Thursday, January 20, 2011

Frentetic Friday -- Q&A With IMS Radio Broadcaster Jake Query

Like all of us, Jake Query loves the Indianapolis 500. But unlike the rest of us, he's fortunate enough that it’s also his job. A part of the IMS Radio Network since 2007, the North Central High School and Indiana graduate gets to spend his month of May at the Speedway, and also gets paid to do it. Needless to say, he likes his gig a lot.
After two years of working as a pit reporter, Query moved high above the SE Vista in Turn 2, where he has now spent the last two years. As of now he expects to handle those duties for a third straight year in 2011.
Query, who you can find on Twitter @jakequery, was nice enough to spend some time on the phone with me and talk a little racing. Great guy, and even greater insight as to what makes the 500 so special.
15 Days in May: Growing up in Indy the 500 has probably always been a part of your life, but what are your first memories of the Speedway?
Jake Query: My grandparents lived in Clermont, so when I was little my parents would go to the race and drop my sisters and I at their house. I first remember listening to the race in 1979-80, and the first race I went to was in 1981. We had paddock seats across from Rick Mears’ pit (the year of Mears’ frightening pit fire). After that, my dad and I would go every year and sit in the SE Vista in Turn 2. I’ve now been to the race 27 times.
When I would go to the race (as a kid) I would give my mom two blank casette tapes and my jambox and have her record (the radio broadcast) of the race. I had those races on tape and that’s what I’d listen to all the time. I’ve probably listened to those races thousands of times.

15DIM: When did you decide to become a broadcaster, and was getting the opportunity to work at IMS a goal of yours?
JQ: My goal of being a broadcaster was to make a living at it. That said, it fell into place that way and once I started working in Indy I wanted to be involved in any way I could. When I joined WIBC (in Indianapolis) the first thing I said was “what can you do to get me on the network?”. When 2007 came around I had not done anything with the race, but on qualifying weekend they called and said they needed someone in the pits. They threw a headset on me and handed me a microphone and two weeks later I was doing the Indy 500.
After the race in 1983, my dad and I were leaving and I told my dad “one of these days I’m gonna do the 500 on the radio, and I’m going to do it in Turn 2”. At the age of 10 I knew broadcasting was what I wanted to do.
15DIM: What was the feeling like when the cars come at you and you hear them throw it to you in your earpiece?
JQ: It’s emotional because I’m a fan like anybody else. I know there is a heritage in Central Indiana and how many people listen to the race since it’s blacked out on TV. Like anything else you don’t think in the moment of what you are doing. It’s later when you look back at it is when you realize what you are a part of. To me it’s the most flattering aspect of my career that I’ve been lucky enough to be part of that. During the pre-race, I’m giddy, I don’t want to be anywhere else in the world because I’m a fan. But when I hear my name in my headset the professional side takes over.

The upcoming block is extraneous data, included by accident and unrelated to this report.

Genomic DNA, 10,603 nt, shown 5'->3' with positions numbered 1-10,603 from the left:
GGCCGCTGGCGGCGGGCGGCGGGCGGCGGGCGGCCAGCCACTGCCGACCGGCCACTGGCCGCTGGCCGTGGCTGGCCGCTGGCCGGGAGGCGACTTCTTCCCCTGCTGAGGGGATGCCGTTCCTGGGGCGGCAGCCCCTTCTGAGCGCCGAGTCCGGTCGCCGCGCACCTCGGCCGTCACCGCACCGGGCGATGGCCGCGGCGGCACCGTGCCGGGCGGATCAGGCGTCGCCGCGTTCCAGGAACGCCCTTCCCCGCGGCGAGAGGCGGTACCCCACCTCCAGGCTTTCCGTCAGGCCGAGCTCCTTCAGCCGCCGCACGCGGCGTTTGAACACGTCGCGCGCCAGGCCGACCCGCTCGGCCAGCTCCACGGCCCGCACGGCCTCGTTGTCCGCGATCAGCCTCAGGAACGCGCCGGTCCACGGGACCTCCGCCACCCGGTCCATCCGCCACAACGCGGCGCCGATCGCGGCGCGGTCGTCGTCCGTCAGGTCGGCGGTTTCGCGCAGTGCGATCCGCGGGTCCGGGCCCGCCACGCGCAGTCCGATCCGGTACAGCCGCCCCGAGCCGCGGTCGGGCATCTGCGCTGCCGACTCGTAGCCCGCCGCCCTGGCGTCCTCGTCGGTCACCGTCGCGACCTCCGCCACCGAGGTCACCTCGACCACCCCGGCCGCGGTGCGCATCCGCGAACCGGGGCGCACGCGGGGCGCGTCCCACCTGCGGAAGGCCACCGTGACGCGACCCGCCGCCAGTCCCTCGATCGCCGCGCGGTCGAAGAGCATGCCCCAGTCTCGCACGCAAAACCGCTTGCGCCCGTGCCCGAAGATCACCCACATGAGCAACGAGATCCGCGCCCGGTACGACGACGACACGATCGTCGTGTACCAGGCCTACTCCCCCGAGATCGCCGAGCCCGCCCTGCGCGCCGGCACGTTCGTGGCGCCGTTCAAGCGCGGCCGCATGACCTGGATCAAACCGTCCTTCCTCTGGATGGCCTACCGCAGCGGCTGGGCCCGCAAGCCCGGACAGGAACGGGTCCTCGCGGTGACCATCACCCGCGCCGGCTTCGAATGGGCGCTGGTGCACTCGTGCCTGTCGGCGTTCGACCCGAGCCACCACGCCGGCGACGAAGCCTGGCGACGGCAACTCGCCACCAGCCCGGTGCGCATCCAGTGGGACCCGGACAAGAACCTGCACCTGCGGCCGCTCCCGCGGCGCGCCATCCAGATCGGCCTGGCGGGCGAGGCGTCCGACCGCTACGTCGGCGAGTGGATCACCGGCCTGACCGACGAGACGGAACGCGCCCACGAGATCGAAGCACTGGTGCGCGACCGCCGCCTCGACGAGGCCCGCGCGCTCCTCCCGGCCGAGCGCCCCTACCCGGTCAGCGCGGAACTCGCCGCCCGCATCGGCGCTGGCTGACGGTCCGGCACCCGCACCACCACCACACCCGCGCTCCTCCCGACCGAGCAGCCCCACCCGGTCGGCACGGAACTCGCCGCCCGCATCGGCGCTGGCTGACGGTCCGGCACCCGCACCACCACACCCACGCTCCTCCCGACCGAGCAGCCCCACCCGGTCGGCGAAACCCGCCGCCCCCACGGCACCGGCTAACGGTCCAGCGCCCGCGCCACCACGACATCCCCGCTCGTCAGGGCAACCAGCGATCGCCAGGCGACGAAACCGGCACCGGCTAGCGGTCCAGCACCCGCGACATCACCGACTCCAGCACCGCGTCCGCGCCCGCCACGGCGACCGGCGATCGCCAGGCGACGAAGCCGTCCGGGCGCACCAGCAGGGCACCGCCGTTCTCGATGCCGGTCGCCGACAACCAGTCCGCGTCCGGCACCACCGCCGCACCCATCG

15DIM: How do you spend the rest of the month?
JQ: I do freelance stuff every day. Every minute a car on the track, whether or not I have to be there I want to be there. You really can’t call this a job, can you?
15DIM: The roster of great broadcasters who have done the 500 is incredible. How does it feel to be a part of that fraternity?
JQ: I think it’s laughable. When I think about guys like Sid Collins, Paul Page, Bob Jenkins and Jerry Baker, that’s a different league. The only connection I have to them is that I’m lucky to have been put in the same position they were. The job description is the only thing that links us, otherwise they are just in a different stratosphere.
I’m a historian of the place. I’ve read everything about it and have had a lot of lunches with (500 historian) Donald Davidson. To know that in the 100 years of that place, the relatively small number of people who have had the privilege of broadcasting that race and that I am a part of that, to me that is extremely special.

I've been to almost every major sporting event in the country besides the Kentucky Derby. I've covered three Super Bowls and five Final Fours, and there is nothing in sports that compares to the energy of the first 10 laps and the last 10 laps of the Indy 500.
15DIM: What role do you have in the other races of the series?
JQ: I’m a turn announcer for every road and street course and a pit guy for the ovals. The guys that I work with (such as Mike King and Mark Jaynes), there is no more fun group of guys to travel with. We make fun of each other like a bunch of 15-year-olds 22 hours a day and we are professionals the other two.


  1. Great interview, Mike! Really a pleasure to hear from Jay. He does great work for the 500 and IndyCar.

  2. Sorry, meant Jake, obviously. The perils of looking at one name while typing another. :)